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Topic: Help with power supply (Read 569 times) previous topic - next topic

Wazzled

May 05, 2011, 02:53 am Last Edit: May 05, 2011, 03:17 am by Wazzled Reason: 1
Hi, I'm going to make an RGB LED table.  

I plan on using 2x tlc5940 and multiplex them.

My questions is as it will be an 8x8 grid of RGB LEDs giving 192 individual LEDs at 25ma each will I need a 4.8A+ powersupply or does multiplexing mean I only need a 600ma supply as only one row will be lit up at a time.

EDIT: Just noticed that power related stuff is in a different section.  Can a mod please move.

Thanks

Jonny

westfw


Wazzled

Thanks, should be easy enough to get a power supply for that then.  Was thinking I needed around a 5A and was finding it difficult to find a 5v one for a sensible price.

CrossRoads

Look at the 2nd item here
http://www.mpja.com/products.asp?dept=37&main=1
I use this in a lot of my projects.
25mA is really pushing it for most LEDs as well. Dropping to 20mA is more realistic.  With multiplexing teh average current drops a lot as you've noted.

Designing & building electrical circuits for over 25 years.  Screw Shield for Mega/Due/Uno,  Bobuino with ATMega1284P, & other '328P & '1284P creations & offerings at  my website.

BenF


My questions is as it will be an 8x8 grid of RGB LEDs giving 192 individual LEDs at 25ma each will I need a 4.8A+ powersupply or does multiplexing mean I only need a 600ma supply as only one row will be lit up at a time.

If you multiplex 192 LED's with two 16-channel drivers, this suggests a 1/6 duty cycle (192 / 32).  With a 600mA power supply, perceived light intensity will then equal the equivalent of 3.12mA per LED. To get the full potential from your LED's, you need to feed each LED 6 times the rated current or about 120mA each (this is also max drive current for the tlc5940). For this, you need a DC power adapter with a minimum output of 3.84A (120mA * 32).

Wazzled

#5
May 06, 2011, 01:41 am Last Edit: May 06, 2011, 02:01 am by Wazzled Reason: 1

If you multiplex 192 LED's with two 16-channel drivers, this suggests a 1/6 duty cycle (192 / 32).  With a 600mA power supply, perceived light intensity will then equal the equivalent of 3.12mA per LED. To get the full potential from your LED's, you need to feed each LED 6 times the rated current or about 120mA each (this is also max drive current for the tlc5940). For this, you need a DC power adapter with a minimum output of 3.84A (120mA * 32).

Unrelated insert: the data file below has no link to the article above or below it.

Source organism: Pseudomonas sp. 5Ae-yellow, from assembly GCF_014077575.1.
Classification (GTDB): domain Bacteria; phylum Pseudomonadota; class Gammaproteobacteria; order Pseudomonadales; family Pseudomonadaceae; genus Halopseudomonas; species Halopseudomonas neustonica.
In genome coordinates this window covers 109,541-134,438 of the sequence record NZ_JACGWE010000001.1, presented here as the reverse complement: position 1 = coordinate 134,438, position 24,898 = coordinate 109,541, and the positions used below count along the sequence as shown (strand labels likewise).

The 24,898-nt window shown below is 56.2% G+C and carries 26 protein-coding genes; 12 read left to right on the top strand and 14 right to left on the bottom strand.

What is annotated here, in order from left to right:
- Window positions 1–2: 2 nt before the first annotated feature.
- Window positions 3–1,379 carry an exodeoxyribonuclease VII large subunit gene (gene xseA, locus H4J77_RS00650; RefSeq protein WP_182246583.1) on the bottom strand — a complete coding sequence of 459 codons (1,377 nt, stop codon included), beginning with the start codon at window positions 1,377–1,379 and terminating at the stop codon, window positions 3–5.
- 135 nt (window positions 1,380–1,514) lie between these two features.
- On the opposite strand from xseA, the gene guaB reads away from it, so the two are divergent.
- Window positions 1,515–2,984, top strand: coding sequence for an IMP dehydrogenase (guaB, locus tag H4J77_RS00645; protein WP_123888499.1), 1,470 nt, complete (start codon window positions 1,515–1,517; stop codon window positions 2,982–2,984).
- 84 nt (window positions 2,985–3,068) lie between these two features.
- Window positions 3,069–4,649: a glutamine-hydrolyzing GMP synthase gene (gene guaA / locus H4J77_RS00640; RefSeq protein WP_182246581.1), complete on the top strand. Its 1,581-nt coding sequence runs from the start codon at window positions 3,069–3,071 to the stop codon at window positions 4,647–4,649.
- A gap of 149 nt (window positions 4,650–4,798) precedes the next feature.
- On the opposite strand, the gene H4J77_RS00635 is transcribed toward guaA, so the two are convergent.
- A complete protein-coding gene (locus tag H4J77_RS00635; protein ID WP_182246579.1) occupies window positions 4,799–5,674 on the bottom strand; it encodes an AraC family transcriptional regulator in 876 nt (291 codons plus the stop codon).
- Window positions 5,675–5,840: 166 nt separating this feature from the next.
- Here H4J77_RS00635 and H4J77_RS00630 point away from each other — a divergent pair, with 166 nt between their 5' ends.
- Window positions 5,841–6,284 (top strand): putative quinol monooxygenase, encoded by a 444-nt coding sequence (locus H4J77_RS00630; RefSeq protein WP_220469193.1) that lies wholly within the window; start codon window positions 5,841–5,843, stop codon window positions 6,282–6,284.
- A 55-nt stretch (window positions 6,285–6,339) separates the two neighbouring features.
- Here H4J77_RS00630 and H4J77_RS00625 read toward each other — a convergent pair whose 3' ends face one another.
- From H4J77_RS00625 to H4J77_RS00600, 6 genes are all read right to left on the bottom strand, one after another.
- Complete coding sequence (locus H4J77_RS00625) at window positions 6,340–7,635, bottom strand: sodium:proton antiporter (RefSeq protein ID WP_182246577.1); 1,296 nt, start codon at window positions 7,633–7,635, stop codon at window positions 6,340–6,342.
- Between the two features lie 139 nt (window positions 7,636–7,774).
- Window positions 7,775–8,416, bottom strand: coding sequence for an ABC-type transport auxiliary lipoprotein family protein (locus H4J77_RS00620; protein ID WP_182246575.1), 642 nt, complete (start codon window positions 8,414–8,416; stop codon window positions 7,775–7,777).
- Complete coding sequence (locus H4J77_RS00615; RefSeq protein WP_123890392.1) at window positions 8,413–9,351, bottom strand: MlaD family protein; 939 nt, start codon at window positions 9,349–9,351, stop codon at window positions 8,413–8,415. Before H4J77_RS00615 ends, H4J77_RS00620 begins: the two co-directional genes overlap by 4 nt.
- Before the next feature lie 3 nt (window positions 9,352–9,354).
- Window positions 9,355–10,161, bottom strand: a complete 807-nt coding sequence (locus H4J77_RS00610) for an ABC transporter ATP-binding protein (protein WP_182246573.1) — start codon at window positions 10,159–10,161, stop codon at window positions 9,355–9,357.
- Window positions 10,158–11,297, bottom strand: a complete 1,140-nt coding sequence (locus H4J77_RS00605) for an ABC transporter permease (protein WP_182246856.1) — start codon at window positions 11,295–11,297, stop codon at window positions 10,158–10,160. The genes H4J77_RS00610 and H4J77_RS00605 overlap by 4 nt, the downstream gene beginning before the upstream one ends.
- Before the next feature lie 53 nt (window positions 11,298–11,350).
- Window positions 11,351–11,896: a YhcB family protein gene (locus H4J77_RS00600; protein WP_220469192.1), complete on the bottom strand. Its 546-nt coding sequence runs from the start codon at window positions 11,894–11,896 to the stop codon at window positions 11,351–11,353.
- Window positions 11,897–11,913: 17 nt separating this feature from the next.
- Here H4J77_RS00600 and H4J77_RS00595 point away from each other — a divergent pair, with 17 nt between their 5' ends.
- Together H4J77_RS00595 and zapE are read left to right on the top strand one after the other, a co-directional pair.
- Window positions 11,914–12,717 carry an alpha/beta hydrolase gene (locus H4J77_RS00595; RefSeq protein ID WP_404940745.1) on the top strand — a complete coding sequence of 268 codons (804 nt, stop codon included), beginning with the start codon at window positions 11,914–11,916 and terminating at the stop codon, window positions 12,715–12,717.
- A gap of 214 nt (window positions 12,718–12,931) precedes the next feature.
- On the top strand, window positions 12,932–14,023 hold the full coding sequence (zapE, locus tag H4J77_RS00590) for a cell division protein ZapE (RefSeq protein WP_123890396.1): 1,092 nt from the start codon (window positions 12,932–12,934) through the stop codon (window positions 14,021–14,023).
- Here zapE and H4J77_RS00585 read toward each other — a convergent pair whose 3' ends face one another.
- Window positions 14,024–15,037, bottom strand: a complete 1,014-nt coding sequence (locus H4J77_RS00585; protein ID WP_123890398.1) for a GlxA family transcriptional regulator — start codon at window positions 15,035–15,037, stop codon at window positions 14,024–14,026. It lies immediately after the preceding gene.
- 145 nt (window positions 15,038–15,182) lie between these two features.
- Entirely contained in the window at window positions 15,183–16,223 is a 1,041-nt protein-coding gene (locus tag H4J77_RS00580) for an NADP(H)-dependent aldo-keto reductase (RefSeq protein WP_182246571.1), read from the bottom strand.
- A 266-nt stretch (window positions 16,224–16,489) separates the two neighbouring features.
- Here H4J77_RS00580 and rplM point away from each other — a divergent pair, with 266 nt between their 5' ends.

As an electronics noob that has went completely over my head.  Now I'm confused.

Thanks for the link crossroads but im in the UK.  I have a 5v 2A supply here that I was gonna use but now it seems I can't.


westfw

In theory, if you multiplex your LEDs, they are only "on" for 1/N of the time, and if you want them to use the same "average" power, you have to provide N times the current for the time that they are on.

Unfortunately, it's more complicated than that.  Most LEDs won't put out N times the optical brightness if they are "overdriven" with N times their nominal maximum rating.  In fact, that might not be good for the LEDs.  There may or may not be a separate spec in the datasheet for pulsed power, but it isn't safe to assume that an LED rated for 25mA continuous current can be pulsed at six times that current for 1/6th of the time.

Fortunately, there are also some complex psychological effects that end up meaning that "perceived brightness" for a pulsed LED may have more to do with peak brightness rather than average brightness, at least under some circumstances...

I would say to go ahead and build your circuit with the 2A power supply, and adjust the software or hardware configuration so that you are not exceeding that 2A current.  You'll probably be happy with the brightness.  If not, THEN you can go looking for a beefier power supply (Jameco has some 5V 5A supplies for about $20...)

BenF

#7
May 06, 2011, 11:46 am Last Edit: May 06, 2011, 11:49 am by BenF Reason: 1
For this project I think it is fair to say that a 600mA supply is likely to be underrated and so a second opinion on the first advice was appropriate.


Fortunately, there are also some complex psychological effects that end up meaning that "perceived brightness" for a pulsed LED may have more to do with peak brightness rather than average brightness, at least under some circumstances...

I will not try to pose as an expert on human vision or "psychological effects" by any standards, but I think there is less to the above than meets the eye, literally so to speak. It is generally quoted that apparent brightness of a pulsed LED is more determined by peak actual brightness rather than average actual brightness. This is true under some circumstances, but mainly due to physics rather than human vision or "psychological effects". Understanding why and what those circumstances are might help with LED based lighting designs.

A LED pulsed at 20mA with a 10% duty cycle will typically appear much brighter than the same LED with a steady DC of 2mA. The main reason for this however is physics, not psychology. A LED as a light emitter is simply less efficient at low currents and so a pulsed higher current will produce more brightness given the same average power.

There appears to be general consensus that human vision is non-linear and that a small increase in actual brightness will result in a relatively higher increase in perceived brightness. So far so good, but when it comes to time-integration, peak brightness plays a very small part whereas average brightness correlates well with perceived brightness. So for a multiplexed design, average power is the dominant perceived brightness factor as long as you keep the LED operating at or near peak efficiency.

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